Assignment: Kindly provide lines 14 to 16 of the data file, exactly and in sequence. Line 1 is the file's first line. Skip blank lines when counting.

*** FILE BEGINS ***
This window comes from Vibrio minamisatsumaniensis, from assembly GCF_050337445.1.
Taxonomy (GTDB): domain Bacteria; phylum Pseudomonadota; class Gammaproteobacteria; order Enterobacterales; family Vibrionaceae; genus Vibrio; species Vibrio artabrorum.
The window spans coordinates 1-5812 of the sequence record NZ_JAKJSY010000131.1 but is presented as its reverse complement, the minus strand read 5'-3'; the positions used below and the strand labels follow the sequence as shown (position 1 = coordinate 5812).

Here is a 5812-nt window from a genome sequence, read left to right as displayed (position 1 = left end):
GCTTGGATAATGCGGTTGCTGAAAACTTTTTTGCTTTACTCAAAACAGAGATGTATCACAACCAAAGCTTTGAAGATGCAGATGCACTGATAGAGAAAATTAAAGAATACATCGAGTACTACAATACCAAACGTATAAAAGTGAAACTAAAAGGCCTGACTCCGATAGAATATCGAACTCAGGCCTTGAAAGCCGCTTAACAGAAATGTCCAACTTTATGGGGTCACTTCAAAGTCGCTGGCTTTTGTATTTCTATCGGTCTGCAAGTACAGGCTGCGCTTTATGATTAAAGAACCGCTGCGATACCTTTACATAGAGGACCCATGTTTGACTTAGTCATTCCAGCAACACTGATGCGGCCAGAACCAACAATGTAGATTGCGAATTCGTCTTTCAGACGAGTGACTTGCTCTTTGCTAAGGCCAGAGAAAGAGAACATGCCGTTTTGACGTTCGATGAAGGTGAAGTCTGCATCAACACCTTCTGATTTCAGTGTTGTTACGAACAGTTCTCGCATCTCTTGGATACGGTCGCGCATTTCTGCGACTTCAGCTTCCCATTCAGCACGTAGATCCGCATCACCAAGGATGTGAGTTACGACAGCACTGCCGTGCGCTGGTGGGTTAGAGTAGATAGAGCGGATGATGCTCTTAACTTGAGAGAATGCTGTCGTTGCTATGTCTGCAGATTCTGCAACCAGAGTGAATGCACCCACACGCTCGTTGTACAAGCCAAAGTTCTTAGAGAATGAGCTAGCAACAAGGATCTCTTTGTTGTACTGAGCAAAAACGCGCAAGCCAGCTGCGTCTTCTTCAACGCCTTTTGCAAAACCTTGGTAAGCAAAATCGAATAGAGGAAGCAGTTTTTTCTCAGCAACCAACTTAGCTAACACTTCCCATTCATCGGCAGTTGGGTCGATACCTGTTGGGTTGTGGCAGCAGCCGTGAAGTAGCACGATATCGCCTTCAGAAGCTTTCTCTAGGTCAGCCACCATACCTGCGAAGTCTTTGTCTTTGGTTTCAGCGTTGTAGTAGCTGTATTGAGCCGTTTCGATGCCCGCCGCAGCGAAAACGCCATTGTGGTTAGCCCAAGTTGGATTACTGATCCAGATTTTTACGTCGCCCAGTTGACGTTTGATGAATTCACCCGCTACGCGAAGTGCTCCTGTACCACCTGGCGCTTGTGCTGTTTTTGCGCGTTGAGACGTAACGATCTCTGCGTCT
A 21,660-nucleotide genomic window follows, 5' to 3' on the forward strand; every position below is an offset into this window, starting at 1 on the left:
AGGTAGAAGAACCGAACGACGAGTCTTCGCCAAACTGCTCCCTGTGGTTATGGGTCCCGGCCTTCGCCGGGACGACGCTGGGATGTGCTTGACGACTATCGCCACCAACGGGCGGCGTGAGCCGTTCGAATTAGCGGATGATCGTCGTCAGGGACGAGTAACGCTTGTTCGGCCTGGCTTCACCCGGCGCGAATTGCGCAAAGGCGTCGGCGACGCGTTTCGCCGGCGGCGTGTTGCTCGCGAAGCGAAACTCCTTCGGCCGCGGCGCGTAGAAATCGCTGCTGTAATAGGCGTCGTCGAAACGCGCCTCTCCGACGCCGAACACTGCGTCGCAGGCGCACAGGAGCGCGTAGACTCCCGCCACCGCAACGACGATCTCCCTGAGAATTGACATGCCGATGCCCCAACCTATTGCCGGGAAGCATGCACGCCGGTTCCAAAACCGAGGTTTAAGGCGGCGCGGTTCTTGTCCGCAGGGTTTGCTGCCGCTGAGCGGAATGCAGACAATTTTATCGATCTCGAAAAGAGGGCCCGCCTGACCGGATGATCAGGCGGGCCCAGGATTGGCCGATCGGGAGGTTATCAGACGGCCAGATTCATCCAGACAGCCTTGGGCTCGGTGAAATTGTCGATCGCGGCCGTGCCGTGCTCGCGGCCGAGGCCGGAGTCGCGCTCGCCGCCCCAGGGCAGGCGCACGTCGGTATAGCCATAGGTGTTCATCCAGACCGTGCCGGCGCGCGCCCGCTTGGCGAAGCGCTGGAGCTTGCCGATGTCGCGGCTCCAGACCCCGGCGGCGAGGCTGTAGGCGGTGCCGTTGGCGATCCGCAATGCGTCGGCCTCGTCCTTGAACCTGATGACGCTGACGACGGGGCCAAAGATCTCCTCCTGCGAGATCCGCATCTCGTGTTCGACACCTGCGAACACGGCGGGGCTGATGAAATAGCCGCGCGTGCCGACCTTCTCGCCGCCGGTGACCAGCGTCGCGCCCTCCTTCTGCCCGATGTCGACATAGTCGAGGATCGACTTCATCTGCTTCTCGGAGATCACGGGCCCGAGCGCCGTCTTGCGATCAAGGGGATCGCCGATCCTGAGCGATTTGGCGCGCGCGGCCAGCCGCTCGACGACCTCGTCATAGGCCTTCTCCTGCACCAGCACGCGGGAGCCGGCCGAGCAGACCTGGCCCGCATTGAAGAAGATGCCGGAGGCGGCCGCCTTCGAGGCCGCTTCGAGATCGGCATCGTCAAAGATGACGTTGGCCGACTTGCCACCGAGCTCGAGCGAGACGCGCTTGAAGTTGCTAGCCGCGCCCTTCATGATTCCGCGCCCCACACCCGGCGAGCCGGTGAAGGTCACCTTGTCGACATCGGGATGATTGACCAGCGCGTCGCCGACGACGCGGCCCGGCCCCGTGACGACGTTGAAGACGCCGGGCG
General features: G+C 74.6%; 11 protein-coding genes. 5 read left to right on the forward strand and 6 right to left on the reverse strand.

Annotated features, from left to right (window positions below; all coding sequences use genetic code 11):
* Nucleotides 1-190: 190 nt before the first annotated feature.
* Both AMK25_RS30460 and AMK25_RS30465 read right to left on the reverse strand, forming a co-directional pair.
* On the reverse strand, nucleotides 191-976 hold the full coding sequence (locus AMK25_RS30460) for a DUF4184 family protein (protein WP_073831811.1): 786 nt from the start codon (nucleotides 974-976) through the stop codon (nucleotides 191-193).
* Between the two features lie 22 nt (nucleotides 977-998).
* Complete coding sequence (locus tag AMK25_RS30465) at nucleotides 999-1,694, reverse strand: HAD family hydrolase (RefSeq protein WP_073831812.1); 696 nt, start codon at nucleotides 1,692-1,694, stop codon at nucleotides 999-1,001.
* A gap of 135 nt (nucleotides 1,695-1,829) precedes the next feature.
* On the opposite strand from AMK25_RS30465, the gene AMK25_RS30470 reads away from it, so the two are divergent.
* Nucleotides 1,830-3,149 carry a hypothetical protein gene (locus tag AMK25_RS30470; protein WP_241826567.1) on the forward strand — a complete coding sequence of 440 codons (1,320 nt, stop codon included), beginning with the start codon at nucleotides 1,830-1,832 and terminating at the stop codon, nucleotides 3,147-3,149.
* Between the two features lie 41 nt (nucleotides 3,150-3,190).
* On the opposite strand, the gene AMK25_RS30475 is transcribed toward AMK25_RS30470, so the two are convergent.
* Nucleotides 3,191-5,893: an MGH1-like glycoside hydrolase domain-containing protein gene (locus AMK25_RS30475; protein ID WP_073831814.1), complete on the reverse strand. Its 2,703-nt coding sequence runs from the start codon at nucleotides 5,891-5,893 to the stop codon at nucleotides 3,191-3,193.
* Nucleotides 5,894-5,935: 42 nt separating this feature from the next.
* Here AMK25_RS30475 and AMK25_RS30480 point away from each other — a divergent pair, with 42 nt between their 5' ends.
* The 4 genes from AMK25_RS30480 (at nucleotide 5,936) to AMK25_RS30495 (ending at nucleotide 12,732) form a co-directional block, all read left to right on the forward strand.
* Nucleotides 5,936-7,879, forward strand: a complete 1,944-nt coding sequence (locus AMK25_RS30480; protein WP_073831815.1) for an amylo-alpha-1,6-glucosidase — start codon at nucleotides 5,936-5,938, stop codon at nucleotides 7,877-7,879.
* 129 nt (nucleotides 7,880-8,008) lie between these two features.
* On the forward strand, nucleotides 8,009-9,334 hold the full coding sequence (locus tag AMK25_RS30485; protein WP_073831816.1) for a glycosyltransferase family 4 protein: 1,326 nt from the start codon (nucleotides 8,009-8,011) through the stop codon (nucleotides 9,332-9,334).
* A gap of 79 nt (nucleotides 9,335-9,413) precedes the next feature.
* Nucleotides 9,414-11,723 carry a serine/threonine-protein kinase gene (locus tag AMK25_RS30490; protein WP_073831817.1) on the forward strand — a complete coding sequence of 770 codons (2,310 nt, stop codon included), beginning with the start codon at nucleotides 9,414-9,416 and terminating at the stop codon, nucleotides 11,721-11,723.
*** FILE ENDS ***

* Complete coding sequence (locus tag AMK25_RS30465) at nucleotides 999-1,694, reverse strand: HAD family hydrolase (RefSeq protein WP_073831812.1); 696 nt, start codon at nucleotides 1,692-1,694, stop codon at nucleotides 999-1,001.
* A gap of 135 nt (nucleotides 1,695-1,829) precedes the next feature.
* On the opposite strand from AMK25_RS30465, the gene AMK25_RS30470 reads away from it, so the two are divergent.